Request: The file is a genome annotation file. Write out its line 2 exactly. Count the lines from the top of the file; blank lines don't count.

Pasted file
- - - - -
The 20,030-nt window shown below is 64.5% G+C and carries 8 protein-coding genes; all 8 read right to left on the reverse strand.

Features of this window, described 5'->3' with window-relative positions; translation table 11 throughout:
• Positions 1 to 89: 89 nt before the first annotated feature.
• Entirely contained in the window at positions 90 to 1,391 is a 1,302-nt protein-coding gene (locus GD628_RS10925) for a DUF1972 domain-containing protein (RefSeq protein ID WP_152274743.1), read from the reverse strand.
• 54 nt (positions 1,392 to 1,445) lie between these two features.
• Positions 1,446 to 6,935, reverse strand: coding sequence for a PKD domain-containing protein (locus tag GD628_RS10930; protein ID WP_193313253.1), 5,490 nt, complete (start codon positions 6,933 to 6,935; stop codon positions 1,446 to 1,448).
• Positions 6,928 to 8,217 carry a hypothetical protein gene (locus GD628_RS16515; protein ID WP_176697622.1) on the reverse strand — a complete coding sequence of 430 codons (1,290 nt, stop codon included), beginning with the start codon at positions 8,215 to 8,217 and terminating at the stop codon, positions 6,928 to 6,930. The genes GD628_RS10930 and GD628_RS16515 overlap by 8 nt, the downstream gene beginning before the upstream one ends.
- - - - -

Features of this window, described 5'->3' with window-relative positions; translation table 11 throughout: